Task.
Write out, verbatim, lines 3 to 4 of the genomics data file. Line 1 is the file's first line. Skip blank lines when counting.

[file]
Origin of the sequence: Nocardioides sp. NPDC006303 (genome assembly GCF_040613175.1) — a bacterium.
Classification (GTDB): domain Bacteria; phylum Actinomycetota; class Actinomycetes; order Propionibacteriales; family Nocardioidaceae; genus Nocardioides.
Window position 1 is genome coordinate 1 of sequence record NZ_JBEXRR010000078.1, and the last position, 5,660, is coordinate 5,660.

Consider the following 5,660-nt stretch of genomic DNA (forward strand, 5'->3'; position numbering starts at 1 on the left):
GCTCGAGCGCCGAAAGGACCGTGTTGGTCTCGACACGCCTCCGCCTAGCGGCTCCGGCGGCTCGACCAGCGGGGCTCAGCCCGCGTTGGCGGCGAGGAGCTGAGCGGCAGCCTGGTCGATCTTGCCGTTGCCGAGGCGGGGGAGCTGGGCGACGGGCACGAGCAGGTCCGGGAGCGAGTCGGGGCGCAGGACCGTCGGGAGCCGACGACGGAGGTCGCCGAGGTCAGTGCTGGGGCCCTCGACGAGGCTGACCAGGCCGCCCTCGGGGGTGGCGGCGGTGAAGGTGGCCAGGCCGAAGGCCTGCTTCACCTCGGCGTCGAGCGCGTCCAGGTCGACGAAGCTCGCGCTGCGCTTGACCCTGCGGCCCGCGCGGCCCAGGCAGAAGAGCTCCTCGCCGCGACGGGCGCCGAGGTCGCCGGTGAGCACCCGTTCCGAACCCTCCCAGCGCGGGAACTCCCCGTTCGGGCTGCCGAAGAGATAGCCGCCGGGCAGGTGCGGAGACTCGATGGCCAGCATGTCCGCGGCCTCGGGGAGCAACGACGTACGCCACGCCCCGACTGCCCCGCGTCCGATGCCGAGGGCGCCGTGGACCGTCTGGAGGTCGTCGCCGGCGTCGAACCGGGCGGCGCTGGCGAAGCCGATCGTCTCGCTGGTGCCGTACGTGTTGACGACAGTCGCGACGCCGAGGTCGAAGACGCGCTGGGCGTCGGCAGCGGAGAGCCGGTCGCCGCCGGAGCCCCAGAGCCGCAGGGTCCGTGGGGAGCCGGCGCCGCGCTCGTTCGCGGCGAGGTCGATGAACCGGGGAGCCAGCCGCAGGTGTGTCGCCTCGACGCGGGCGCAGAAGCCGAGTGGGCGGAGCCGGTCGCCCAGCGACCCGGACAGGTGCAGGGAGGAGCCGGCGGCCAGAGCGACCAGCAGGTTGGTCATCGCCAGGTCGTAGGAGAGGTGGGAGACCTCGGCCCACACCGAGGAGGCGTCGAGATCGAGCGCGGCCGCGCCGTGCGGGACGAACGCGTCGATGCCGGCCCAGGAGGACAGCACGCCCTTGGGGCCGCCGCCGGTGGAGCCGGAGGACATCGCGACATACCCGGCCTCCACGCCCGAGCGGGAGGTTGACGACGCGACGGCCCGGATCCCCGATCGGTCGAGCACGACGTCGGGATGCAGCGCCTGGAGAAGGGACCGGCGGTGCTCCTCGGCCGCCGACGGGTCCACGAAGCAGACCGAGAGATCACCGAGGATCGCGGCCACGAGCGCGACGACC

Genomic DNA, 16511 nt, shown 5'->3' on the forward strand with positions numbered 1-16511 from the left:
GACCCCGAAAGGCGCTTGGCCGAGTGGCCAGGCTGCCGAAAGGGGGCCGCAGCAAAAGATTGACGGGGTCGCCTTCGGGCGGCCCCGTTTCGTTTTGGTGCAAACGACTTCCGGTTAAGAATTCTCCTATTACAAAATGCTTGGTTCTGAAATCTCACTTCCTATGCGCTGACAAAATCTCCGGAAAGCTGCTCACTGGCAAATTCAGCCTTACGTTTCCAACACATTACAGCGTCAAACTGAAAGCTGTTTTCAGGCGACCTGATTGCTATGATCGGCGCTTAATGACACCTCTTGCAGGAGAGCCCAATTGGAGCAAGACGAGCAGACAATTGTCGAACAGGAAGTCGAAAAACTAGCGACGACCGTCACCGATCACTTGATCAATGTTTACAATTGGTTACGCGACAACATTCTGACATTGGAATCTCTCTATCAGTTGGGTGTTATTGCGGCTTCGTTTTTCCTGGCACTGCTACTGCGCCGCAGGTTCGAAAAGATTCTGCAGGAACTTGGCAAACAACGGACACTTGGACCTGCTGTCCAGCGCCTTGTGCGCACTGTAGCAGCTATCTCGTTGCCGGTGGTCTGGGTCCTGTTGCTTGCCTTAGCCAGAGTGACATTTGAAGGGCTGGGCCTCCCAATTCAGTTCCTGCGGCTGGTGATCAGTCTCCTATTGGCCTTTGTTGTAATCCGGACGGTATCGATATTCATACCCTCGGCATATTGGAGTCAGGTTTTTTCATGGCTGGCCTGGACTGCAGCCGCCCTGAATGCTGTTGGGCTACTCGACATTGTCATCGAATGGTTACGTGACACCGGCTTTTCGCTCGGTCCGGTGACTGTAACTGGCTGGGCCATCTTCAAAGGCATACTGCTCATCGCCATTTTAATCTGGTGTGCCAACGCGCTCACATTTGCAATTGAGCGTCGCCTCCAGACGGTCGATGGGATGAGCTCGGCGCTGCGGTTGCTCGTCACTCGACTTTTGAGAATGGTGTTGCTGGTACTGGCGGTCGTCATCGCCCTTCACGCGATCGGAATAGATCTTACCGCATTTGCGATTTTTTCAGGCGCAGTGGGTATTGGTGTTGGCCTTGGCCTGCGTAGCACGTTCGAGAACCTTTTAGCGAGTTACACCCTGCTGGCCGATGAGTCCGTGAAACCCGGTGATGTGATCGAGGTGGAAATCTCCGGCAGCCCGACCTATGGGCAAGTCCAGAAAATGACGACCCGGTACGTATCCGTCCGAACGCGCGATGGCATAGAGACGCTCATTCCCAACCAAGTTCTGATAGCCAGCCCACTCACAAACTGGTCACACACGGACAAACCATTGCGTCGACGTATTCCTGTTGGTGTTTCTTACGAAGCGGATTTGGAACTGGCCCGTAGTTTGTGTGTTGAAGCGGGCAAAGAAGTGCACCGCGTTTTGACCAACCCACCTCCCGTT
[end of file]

Window position 1 is genome coordinate 1 of sequence record NZ_JBEXRR010000078.1, and the last position, 5,660, is coordinate 5,660.

Consider the following 5,660-nt stretch of genomic DNA (forward strand, 5'->3'; position numbering starts at 1 on the left):